the old Constitution and the old Union.
Patriotic voters cannot mistake their
course iM cbooslngbctween the two parties.
that rr.ouiA l'ouniiit n.oi.
A few weeks ago the local Abolition
organ here gave Vent in wildest terms
to the astounding fensatioual informa
tion that a very eonsiilrraUo rebel but
tery had been unearthed on n farm near
Peoria in this county, and that large quanti-
i tiesol powder, load, and ammunition acner-
ally, hud been dugout of the ground there.
The farm had been occupied by n " se
eesh" Democrat, and beyond nil question
the discovered munitions of war were con
cealed there by him and a huge number
of his "traitorous" confederates of the
" Parson Jones" everybody knows Jones
Parson Jones fraternity. Fortunately
for Peoria, more fortunately for Linn
county, most fortunately for Oregon, most
.t fortunately for " the Government,"
inostvKST fortunately for the lamb-like
Abolitionists of this county, their meek
brethren of the State, and their 'turcu
lar" dove like official, county and State,
some " loyal " chap disAwVrre that pow
er fulSeeeh -Copperhead -Parson-Jones f?r
mory and lattery and imW, and, like
il loyal" man ought to do. did he told
the story to his party's " loyal " local or
gan, which speedily spread the stall ling
news to its gaping, astonished, gullible,
eagerly expectant score or two of readers.
They were all satisfied that thus, by the
sleepless vigilance of their keen-secntcd
sentinel, had been frustrated a design on
the part of the Seeeh Copperheads of
Peoria particularly and Linn county gen
erally, to mine the whole country, and so
manage it that all the farms owned by
Abolitionists should, by the terrible ex
plosion, be turned t'other side up, while
all the farms owned by the Secc-h would
be left uninjured; that every Abolition
ist's bouse, stock, property aud money,
would b thrown over on the lands and
into the possession of Copperheads, but
that nothing belonging to any of the il dis
loyal " would be stirred or lost ; and final
ly that, prrhaps, had the whole plot suc
ceeded, there would not have Iceu left in
all Linn county, certainly not in or about
Peoria, a single Abolitionist, of either sex,
of any age or condition, to tell what it
41, T....1 .i,. -.i.t.,.,t i"
M ,13 null null nun ru'.mvun n ll'iu
themselves, their heirs and assigns, with
all the hereditaments thereunto pertain
ing. Sic, kc. from tho face of the soil.
forever and ever so help vou God or !
words to that effect.
So much for the Abolition story of the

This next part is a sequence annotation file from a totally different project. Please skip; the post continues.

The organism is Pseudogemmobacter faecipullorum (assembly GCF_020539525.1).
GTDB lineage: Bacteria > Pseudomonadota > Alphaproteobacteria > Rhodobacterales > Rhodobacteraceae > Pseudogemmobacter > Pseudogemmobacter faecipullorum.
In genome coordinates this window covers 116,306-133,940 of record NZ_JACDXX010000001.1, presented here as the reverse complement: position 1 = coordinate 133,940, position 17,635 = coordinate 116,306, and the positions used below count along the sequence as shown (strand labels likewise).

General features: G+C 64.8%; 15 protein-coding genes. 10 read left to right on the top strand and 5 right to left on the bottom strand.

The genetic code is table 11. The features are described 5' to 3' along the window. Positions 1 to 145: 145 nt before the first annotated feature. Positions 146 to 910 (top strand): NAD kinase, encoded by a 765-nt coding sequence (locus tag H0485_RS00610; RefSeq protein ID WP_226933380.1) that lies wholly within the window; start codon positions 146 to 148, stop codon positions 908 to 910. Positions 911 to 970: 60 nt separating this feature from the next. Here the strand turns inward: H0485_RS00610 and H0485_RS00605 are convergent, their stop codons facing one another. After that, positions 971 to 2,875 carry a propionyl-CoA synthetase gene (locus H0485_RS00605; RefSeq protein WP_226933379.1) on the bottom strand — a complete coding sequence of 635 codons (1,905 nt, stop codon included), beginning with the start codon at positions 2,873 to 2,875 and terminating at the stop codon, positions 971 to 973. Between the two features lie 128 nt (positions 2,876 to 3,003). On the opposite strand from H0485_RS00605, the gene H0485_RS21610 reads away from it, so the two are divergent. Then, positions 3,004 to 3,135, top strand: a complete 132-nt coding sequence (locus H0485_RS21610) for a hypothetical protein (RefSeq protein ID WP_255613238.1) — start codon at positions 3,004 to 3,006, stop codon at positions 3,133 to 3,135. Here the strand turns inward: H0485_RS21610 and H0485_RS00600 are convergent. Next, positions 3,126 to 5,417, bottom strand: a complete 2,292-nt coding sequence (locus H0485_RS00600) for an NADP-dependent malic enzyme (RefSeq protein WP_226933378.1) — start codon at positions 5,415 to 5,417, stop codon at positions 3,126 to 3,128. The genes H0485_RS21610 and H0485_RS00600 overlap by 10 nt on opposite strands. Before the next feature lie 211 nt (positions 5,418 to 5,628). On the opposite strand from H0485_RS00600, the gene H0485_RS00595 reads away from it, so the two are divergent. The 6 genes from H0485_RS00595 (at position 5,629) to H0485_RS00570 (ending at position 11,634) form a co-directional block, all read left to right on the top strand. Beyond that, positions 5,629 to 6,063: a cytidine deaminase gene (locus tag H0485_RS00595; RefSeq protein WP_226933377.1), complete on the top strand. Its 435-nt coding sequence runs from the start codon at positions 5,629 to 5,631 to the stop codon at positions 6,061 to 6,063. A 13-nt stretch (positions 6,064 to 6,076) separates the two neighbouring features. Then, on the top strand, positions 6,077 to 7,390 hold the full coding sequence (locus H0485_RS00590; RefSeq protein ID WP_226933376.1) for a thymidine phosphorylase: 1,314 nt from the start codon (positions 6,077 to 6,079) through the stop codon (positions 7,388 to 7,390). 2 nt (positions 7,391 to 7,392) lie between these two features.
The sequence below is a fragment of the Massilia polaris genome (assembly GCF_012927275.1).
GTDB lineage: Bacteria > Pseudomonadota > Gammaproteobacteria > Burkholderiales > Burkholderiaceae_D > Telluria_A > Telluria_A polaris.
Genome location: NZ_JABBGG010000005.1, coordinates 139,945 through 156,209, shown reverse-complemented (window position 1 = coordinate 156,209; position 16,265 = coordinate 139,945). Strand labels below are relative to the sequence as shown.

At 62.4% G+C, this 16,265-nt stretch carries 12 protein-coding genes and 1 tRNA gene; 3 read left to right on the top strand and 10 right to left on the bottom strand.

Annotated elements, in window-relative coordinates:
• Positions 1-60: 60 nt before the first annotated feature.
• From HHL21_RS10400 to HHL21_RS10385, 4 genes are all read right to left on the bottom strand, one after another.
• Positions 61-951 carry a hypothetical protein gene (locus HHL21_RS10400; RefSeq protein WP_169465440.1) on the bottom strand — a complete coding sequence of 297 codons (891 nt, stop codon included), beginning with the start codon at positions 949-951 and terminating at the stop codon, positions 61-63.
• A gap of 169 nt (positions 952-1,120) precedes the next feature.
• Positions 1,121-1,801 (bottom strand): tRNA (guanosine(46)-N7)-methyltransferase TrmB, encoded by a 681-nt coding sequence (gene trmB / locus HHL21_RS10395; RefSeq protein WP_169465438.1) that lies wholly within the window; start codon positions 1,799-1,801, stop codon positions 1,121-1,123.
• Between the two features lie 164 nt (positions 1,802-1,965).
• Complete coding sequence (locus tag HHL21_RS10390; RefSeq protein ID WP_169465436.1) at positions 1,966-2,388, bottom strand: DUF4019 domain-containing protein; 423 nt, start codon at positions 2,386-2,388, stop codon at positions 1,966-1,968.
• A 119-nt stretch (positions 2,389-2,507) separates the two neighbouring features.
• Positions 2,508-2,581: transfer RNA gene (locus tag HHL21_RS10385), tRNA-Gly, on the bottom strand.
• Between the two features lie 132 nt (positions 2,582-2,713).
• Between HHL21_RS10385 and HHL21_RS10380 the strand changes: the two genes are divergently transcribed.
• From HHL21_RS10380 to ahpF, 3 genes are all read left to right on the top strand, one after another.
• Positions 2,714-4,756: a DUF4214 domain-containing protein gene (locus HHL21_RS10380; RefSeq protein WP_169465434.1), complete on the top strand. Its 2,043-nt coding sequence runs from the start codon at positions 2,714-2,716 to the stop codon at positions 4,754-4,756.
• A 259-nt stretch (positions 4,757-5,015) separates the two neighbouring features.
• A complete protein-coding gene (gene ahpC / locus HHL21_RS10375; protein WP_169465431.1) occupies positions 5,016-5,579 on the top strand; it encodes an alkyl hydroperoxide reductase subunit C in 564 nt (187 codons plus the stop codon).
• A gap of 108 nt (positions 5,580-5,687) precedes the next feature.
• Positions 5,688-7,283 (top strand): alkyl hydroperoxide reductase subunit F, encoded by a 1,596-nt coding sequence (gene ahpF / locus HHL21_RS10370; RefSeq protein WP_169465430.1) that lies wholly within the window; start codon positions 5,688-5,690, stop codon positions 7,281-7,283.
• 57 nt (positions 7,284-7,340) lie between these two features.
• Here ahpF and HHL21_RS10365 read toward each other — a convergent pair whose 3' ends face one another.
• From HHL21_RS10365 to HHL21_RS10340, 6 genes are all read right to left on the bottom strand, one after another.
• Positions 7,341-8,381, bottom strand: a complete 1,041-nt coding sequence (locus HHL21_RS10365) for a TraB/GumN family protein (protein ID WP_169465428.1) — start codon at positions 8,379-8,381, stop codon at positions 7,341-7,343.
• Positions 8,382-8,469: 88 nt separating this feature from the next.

affair. On Thursdav of this week a very
clever citizen from near Peoria called up
on us, and incidentally furnished us with
the actual facts in the case They are
simply as follows: An emigrant lately
moved on a farm which had been occu
pied by a farmer named Fox, who was a
Democrat. In working about the place
the uew tenant fouud five puwder cans,
empty and harmless, which had evidently
been thrown away as worthless. In an
other place'he found a block of lead which
locked as if it had been left to cool in the
melting ladle, and forgotten. This was
the full extent of any " large quantities of
powder and ammunition " found on the
premises. Our informant, who happens
to belong to tho Abolition party, quietly
remarked to us that if anybody were to
search his premises at any time they
would be apt to find a pretty good supply
of arms and ammunition which he kept
for deer hunting and bird shooting and.
he added, he riupposed his neighbors gen
erally were likewise provided. And this
is all there is iu reality concerning the ter
rible Scccsh Copperhead Powder Plot in
Peoria, the sensational account of which
has been copied, with rabid comments ap
pended, into some of the Abolition orgaus
of Calif jrnia. "Lord, Lord, how some
people are given to lying!"
Queiiy. "Wc are puzzled to under
stand Abolition theories and Abolition
practices the two never agree, and are
always either hostile or dissimilar. In
the cases of the States and the 4i Flag of
our Country " for instance. The " loyal "
zealots insist upon having the full num
ber of stars upon all the " Union " flags
each star representing a State of the
Union. To show all these stars a good
many of them have to patch on to the
flags they paraded five or six j-ears ago
some fourteen or fifteen additional " twink-
lers," representing the Southern States
but -they scrupulously do this patchwork,
and show all the States West Virginia
included. Yet, when it comes to recog
nize eleven of these very States which
they represent on their " starry flags,"
they insist that they are not States, but
conquered provinces. Then why give
equal place and rank on their banner to
the emblems of freedom, might and ""lory
and to the badges of subjugation, weak
ness and servitude? If the particular
eleven bodies be not States, why rank
them as such on the flag ? Wc are puz
zled to understand these . strangely con
flicting theories and practices.
No Matter. Tho Abolition organs are
now trying to induce the people to disbelieve
the statement that thumb screws and other
instruments of torture are used upon persons
in Federal prisons. Their stories will not
aTail. Not one of them all has yet even con
demned the application of torture.
Significant. Late Iowa and Ohio papers
mention the fact that in the late elections in